An American Heart Association (AHA) scientific statement released in October 2013 urges clinicians and researchers to include physical activity assessments as a vital patient health measure equal to other cardiovascular risk factors like obesity, smoking, diabetes, and hypertension.
The statement, released online this month and scheduled for print publication in November, points out the well-established connection between physical activity and overall health. Despite this connection, most adults in the United States fail to achieve the recommended 150 minutes per week of moderate physical activity or 75 minutes per week of vigorous activity, though the degree to which these adults are falling short tends to vary among studies.
According to the AHA statement, this variation is part of what begs the need for "consistent assessment of physical activity in research and clinical settings to improve risk factor identification, minimize physical inactivity, and further advance our understanding of health-related impact." But the heart of the matter, so to speak, is the fact that a clear risk factor and "vital health measure" are often overlooked.
The statement provides an overview of assessment approaches that range from questionnaires and logs to more objective techniques such as indirect calorimetry, heart rate monitoring, and accelerometer use. The authors also include a "decision matrix guide" to the selection of a physical activity monitoring instrument that offers options related to what needs to be described, burden on the patient, personnel available, and other factors. The idea behind the matrix and other information in the statement is "to provide a guide to allow professionals to make a goal-specific selection of a meaningful physical activity method."
The importance of physical activity has been a central focus of APTA and is the foundation of the APTA "Fit After 50" campaign. The campaign recently reached millions of Americans through APTA's publication of the "Top 10 Fittest Baby Boomer Cities in America," in partnership with the Huffington Post. APTA has long supported the promotion of physical activity and the value of physical fitness, and currently has representatives on the practice committee of Exercise is Medicine and the board of the National Physical Activity Plan Alliance.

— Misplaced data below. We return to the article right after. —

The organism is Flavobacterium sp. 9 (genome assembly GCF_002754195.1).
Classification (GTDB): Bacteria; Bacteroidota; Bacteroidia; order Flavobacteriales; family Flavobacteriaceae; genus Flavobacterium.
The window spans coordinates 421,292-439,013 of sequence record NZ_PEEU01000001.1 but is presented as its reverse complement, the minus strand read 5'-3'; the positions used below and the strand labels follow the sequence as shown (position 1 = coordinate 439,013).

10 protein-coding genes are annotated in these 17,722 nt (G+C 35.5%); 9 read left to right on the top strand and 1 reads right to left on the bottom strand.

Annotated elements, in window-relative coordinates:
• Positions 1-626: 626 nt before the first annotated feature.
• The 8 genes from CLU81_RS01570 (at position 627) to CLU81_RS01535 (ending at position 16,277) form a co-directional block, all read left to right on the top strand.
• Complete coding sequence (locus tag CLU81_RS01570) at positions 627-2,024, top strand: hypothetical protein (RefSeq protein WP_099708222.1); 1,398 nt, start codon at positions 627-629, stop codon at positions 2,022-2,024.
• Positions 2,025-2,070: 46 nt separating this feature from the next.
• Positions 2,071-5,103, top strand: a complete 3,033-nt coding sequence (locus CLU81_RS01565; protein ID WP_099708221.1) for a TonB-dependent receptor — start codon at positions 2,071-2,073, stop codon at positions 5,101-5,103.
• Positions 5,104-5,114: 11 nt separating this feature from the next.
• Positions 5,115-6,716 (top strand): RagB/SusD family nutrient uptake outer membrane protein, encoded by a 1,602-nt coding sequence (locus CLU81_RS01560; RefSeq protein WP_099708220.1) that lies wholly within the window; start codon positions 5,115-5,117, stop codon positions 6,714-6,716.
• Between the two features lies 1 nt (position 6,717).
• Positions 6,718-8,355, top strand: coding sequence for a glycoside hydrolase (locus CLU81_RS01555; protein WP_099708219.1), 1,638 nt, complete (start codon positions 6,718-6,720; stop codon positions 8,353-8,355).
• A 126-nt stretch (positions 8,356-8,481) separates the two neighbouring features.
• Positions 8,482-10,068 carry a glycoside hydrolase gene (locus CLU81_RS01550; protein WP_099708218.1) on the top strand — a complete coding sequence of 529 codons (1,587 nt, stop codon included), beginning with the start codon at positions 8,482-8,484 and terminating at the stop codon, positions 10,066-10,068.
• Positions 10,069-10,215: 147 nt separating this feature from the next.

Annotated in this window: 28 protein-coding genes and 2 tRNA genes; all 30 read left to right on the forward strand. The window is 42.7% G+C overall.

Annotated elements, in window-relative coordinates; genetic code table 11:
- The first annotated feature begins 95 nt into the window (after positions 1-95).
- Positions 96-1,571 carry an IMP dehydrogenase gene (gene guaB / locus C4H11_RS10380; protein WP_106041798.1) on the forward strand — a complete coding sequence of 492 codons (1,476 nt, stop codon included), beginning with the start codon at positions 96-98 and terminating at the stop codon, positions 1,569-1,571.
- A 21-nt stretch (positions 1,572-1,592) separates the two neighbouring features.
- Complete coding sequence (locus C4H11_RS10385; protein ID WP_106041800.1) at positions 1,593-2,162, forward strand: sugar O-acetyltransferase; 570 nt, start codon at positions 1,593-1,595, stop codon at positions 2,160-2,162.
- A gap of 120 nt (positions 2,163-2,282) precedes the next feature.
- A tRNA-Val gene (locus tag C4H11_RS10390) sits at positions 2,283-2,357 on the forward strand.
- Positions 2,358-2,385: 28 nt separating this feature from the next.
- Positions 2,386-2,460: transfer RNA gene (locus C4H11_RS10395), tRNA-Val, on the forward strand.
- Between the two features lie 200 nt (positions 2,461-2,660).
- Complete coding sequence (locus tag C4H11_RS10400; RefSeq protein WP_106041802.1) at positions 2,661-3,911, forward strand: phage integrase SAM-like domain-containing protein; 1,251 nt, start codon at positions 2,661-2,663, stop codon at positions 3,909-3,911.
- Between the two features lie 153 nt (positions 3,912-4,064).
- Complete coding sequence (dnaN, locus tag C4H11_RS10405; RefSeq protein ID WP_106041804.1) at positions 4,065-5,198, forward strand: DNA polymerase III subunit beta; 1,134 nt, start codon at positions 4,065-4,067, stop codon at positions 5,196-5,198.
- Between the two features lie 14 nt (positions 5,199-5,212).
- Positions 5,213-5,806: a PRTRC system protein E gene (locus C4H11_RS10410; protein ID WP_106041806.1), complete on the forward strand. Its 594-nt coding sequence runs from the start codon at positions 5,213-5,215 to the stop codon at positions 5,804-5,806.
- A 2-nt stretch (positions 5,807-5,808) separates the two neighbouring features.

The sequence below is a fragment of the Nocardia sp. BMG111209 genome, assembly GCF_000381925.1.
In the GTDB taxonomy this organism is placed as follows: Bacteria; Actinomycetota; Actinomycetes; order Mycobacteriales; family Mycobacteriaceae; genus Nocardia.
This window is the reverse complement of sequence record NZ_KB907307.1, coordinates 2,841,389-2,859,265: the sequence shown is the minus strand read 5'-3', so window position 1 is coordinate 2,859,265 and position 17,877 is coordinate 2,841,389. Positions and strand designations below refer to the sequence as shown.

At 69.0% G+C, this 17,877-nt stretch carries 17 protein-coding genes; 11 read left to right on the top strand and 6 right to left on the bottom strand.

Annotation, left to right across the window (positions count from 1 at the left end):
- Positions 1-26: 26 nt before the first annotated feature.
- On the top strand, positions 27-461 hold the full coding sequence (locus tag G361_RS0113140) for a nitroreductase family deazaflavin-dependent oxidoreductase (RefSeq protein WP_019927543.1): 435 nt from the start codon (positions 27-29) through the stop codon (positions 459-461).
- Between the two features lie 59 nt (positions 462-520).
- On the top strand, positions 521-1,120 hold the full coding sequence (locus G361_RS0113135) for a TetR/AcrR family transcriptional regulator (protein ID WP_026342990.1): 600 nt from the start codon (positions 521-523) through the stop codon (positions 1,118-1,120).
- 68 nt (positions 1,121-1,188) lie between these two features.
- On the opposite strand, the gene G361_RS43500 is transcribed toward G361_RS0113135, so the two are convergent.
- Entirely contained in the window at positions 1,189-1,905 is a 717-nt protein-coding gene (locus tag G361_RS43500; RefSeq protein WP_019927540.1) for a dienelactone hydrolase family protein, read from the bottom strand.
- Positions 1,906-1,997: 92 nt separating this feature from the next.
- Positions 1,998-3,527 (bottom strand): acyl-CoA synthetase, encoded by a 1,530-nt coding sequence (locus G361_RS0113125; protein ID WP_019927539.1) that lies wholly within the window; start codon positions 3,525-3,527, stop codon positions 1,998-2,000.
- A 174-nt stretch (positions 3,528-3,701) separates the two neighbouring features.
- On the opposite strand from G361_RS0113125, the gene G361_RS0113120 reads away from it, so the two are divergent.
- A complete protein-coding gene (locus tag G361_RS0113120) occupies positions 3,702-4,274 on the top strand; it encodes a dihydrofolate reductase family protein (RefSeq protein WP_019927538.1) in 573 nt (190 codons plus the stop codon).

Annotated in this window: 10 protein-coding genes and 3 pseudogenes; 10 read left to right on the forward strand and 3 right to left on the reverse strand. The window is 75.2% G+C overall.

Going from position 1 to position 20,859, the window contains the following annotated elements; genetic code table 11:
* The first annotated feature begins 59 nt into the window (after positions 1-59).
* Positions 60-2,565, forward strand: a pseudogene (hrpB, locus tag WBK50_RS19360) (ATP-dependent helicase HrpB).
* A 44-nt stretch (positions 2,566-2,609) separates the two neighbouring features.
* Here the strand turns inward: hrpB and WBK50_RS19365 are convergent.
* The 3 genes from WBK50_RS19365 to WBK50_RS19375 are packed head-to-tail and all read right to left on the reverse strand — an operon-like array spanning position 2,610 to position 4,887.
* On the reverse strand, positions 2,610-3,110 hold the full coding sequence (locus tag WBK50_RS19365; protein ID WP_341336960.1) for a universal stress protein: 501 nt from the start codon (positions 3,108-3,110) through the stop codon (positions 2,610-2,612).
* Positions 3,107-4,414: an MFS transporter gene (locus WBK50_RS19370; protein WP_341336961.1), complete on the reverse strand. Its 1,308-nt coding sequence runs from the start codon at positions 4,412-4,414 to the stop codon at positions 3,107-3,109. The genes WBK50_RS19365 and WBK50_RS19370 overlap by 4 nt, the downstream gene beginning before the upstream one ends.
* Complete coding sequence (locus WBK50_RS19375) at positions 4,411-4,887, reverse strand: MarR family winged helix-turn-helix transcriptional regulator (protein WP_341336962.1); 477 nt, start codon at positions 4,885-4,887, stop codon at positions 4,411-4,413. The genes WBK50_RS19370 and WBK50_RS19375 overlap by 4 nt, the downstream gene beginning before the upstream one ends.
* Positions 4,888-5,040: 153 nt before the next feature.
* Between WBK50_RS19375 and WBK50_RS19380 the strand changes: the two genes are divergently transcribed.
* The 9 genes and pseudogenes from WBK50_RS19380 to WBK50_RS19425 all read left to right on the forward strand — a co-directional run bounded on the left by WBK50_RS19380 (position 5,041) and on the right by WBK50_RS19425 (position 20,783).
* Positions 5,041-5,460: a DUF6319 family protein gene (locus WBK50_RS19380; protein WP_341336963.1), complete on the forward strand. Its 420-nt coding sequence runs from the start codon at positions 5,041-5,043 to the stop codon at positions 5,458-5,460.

Though extremely popular, weight loss apps may not really deliver the kinds of help proven to be most effective in shedding pounds and keeping them off. This was the conclusion of a study published in the October, 2013 issues of the American Journal of Preventive Medicine.
The study evaluated 30 weight loss apps listed in the top 100 downloaded apps in both iPhone and Android platforms by rating each app in terms of the number of behavioral weight-loss strategies offered. The behavioral strategies were drawn from the Diabetes Prevention Program (DPP), which the study's authors describe as "evidence-based lifestyle interventions." These interventions include behavioral strategies ranging from the establishment of a weight loss goal to stress reduction, overcoming negative thinking, identification of problem social cues, and time management.
The results? No app made the cut in terms of including a wide range of behavioral strategies. Although most apps included weight and dietary goal-setting, self-monitoring, and calorie balance, authors found that all of the apps were completely lacking in 7 strategies: stress reduction, relapse prevention, social cues, negative thinking, regulating eating patterns, time management, and instruction on reading nutritional labels. The study also concluded that paid apps were no more likely to include behavioral strategies than free ones.
The conclusions reached in the study are consistent with approaches to weight loss taken by physical therapists (PTs), which emphasize focusing on building a healthy lifestyle over a fixation on pounds lost. APTA's Move Forward website offers tips for families on how to encourage changes that will contribute to long-term health.
Injuries—particularly injuries suffered in falls—will become an increasingly prevalent reason for emergency department (ED) visits as the US population continues to age, according to the Centers for Disease Control and Prevention (CDC).
A recently released data brief from the CDC reports that between 2009 and 2010, 19 million ED visits were made by people 65 and older, a number that represents about 1 out of every 20 older Americans. The rates increased with age.
Particularly significant for physical therapists (PTs) and physical therapist assistants (PTAs), the CDC brief states that of the 19 million ED visits in this age group, nearly 30% were injury-related, with falls accounting for 13.5% of the visits. The likelihood of fall-related visits increased markedly with age.
Older Americans can recover from falls and other injuries with the help of a physical therapist (PT) both in EDs and as part of the recovery process. APTA offers resources for physical therapy practice in EDs as well as information related to balance and falls. Research on risk factors for community dwelling elders is also available on the PTNow website.
The CDC brief predicts that by 2030, 20% of the US population will be 65 or over with a proportionate rise in ED visits, many of which will be for falls.
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